ARIZONA ANNOUNCES 3500+ NEW COVID-19 CASES AND SOME FATALITIES

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ARIZONA ANNOUNCES 3500+ NEW COVID-19 CASES AND SOME FATALITIES

As a result of increasing covid-19 cases, Arizona local companies have been significantly impacted. Arizona ranks 7th in the country for small and local industries affected by the coronavirus. The Census Bureau’s Small Business Pulse Survey reports that the coronavirus pandemic negatively impacts 70 percent of small businesses statewide. Nevertheless, the perception of the impact of the Coronavirus pandemic on small businesses improved significantly between April and the end of September.

In the state health department’s daily updates, case and death data are presented after the state gets statistics and confirms them, which may take several days. This does not reflect the actual activity over the past 24 hours. Throughout the state, hospitals electronically report the previous evening’s hospitalization numbers every morning.

COVID-19, the disease caused by the SARS-CoV-2 coronavirus, has no effect on some people and can be dangerous for others. Virus transmission can occur without symptoms – such as cough, fever, or difficulty breathing – in people who are infected.

More than 3,000 new COVID-19 cases have been added to Arizona’s COVID-19 dashboard, the total number of reported cases in the state to 1,245,127 infections, 21942 fatalities. This year, COVID-19 hospitalizations surged when the delta variant was dominant. Hospitalizations tailed off after mid-September when the delta virus no longer spread as readily. After a lengthy decline, they started rising again in October and have risen to levels not seen in over nine months.

Hospital leaders are urging people to get vaccinated and take other precautions to prevent spreading the coronavirus and not overload the medical system. The hospital population is crowded with patients suffering from viruses as well as those with non-COVID conditions.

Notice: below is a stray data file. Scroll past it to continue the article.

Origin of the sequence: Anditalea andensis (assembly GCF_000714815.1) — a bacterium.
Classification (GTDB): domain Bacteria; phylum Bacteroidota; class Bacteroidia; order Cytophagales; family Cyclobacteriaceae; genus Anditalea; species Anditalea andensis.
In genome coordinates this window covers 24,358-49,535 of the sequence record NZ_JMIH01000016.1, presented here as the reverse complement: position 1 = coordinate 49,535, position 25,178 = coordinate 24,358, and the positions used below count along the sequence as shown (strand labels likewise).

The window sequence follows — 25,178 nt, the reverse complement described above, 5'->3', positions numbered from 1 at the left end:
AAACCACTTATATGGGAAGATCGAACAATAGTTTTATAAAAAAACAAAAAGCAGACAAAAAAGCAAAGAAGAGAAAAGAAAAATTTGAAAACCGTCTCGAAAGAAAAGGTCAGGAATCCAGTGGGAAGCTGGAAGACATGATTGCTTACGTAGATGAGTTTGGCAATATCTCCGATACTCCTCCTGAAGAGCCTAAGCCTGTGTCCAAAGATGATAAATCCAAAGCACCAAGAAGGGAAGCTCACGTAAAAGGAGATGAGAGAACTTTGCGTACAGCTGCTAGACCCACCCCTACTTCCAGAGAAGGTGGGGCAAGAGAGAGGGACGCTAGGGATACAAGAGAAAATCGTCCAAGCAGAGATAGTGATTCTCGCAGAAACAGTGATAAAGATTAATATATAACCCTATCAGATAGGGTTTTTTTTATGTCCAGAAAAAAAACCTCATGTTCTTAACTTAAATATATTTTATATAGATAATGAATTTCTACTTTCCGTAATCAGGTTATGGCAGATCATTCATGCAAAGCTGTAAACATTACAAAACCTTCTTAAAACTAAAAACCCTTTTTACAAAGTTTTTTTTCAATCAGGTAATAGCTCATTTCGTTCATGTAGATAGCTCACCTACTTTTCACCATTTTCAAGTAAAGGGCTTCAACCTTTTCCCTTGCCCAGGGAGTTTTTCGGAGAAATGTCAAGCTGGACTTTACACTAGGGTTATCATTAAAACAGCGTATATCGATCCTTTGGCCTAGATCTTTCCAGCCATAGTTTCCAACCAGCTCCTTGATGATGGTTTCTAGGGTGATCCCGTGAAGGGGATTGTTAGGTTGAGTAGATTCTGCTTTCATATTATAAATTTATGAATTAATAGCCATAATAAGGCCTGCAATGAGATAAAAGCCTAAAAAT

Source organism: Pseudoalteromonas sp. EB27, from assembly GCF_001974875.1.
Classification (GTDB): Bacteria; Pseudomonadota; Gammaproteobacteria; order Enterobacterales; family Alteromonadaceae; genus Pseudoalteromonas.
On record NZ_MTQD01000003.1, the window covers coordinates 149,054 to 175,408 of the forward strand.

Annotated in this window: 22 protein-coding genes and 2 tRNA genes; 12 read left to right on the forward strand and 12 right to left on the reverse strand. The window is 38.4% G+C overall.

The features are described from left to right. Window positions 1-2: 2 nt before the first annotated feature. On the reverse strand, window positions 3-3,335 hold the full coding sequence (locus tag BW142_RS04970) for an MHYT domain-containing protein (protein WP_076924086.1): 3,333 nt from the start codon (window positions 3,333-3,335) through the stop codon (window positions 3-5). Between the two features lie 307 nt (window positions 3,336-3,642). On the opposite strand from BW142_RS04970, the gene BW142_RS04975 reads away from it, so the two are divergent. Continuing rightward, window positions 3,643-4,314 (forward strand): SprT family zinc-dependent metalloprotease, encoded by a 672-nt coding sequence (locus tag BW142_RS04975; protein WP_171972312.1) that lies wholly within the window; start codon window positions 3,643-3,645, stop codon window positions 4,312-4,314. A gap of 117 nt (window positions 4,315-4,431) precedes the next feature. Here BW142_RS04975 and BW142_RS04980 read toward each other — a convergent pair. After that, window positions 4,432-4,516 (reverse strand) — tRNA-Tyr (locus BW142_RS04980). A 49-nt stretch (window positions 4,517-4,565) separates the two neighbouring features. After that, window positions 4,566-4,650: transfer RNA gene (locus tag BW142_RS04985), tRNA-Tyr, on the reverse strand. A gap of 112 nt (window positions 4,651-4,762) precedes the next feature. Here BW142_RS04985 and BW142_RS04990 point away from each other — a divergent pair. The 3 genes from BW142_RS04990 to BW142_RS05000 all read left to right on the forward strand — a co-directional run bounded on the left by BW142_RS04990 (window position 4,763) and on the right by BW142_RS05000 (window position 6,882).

Furthermore, over 600 COVID patients were in the ICU today, more than the previous day and the most since February 13. During the last two months, inpatient and intensive care numbers have each increased by about 40%.

The cause of this spike has not been determined, though hospitalizations and deaths have continued to primarily affect the unvaccinated, said Jessica Rigler, ADHS assistant director for the Division of Public Health Preparedness, in a blog post on Friday.

In Arizona, nearly two-thirds of the eligible population has received a vaccine at least once, according to a new dashboard.

On Oct. 4, there were about 1,786 patients battling COVID-19 in Arizona hospitals, according to Arizona Department of Health Services data. On Monday, ADHS reported 2,200 people needed hospitalization for the virus, a 23 percent increase over the past month or so. As a Valley COVID-19 med-surge unit director of nursing, Jody Johnson, said, “We had hoped we would not find ourselves in this position right now.” Since the outbreak began, Johnson and her team have been assisting COVID-19 cases. As Johnson expressed, “I am completely exhausted knowing that there may be no end in sight.”. In the last month, they have assisted with the care of more patients.

‘I think the health care industry is going to have a rough winter. Johnson predicts that there will be many sick people this winter, not just from COVID but also from all the winter illnesses. As a result, I do see it straining our health care system to its maximum capacity, potentially across the country.”

 

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